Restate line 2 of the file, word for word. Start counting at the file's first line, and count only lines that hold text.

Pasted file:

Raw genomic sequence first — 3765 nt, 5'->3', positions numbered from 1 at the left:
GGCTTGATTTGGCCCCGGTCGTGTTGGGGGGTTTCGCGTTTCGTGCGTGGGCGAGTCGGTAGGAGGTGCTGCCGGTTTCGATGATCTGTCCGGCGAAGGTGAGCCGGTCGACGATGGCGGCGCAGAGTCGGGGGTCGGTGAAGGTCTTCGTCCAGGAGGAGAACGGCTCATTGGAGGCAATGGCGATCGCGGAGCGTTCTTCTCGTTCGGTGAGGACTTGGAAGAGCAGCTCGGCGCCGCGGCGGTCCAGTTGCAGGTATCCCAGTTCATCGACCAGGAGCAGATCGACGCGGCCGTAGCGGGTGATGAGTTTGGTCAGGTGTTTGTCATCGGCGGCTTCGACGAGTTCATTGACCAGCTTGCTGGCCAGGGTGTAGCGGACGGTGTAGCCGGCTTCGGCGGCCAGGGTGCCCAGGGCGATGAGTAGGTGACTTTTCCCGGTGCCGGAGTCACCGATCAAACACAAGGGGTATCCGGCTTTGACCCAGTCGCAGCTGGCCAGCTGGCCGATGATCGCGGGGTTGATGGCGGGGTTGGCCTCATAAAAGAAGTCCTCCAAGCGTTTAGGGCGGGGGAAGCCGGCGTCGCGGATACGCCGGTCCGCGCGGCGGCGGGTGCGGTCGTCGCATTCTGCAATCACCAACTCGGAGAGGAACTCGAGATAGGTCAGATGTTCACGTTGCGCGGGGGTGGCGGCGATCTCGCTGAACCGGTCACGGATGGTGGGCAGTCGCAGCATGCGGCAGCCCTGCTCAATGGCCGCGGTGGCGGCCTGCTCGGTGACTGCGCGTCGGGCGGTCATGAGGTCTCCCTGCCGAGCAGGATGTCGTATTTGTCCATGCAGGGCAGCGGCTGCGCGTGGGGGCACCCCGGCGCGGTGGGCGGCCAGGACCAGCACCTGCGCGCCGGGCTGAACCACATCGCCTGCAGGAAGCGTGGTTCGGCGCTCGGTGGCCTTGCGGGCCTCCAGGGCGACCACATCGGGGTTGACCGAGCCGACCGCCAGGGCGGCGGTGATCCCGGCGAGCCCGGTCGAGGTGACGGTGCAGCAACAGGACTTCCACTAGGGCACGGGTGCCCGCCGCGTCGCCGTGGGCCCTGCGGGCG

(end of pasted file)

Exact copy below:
GGCTTGATTTGGCCCCGGTCGTGTTGGGGGGTTTCGCGTTTCGTGCGTGGGCGAGTCGGTAGGAGGTGCTGCCGGTTTCGATGATCTGTCCGGCGAAGGTGAGCCGGTCGACGATGGCGGCGCAGAGTCGGGGGTCGGTGAAGGTCTTCGTCCAGGAGGAGAACGGCTCATTGGAGGCAATGGCGATCGCGGAGCGTTCTTCTCGTTCGGTGAGGACTTGGAAGAGCAGCTCGGCGCCGCGGCGGTCCAGTTGCAGGTATCCCAGTTCATCGACCAGGAGCAGATCGACGCGGCCGTAGCGGGTGATGAGTTTGGTCAGGTGTTTGTCATCGGCGGCTTCGACGAGTTCATTGACCAGCTTGCTGGCCAGGGTGTAGCGGACGGTGTAGCCGGCTTCGGCGGCCAGGGTGCCCAGGGCGATGAGTAGGTGACTTTTCCCGGTGCCGGAGTCACCGATCAAACACAAGGGGTATCCGGCTTTGACCCAGTCGCAGCTGGCCAGCTGGCCGATGATCGCGGGGTTGATGGCGGGGTTGGCCTCATAAAAGAAGTCCTCCAAGCGTTTAGGGCGGGGGAAGCCGGCGTCGCGGATACGCCGGTCCGCGCGGCGGCGGGTGCGGTCGTCGCATTCTGCAATCACCAACTCGGAGAGGAACTCGAGATAGGTCAGATGTTCACGTTGCGCGGGGGTGGCGGCGATCTCGCTGAACCGGTCACGGATGGTGGGCAGTCGCAGCATGCGGCAGCCCTGCTCAATGGCCGCGGTGGCGGCCTGCTCGGTGACTGCGCGTCGGGCGGTCATGAGGTCTCCCTGCCGAGCAGGATGTCGTATTTGTCCATGCAGGGCAGCGGCTGCGCGTGGGGGCACCCCGGCGCGGTGGGCGGCCAGGACCAGCACCTGCGCGCCGGGCTGAACCACATCGCCTGCAGGAAGCGTGGTTCGGCGCTCGGTGGCCTTGCGGGCCTCCAGGGCGACCACATCGGGGTTGACCGAGCCGACCGCCAGGGCGGCGGTGATCCCGGCGAGCCCGGTCGAGGTGACGGTGCAGCAACAGGACTTCCACTAGGGCACGGGTGCCCGCCGCGTCGCCGTGGGCCCTGCGGGCG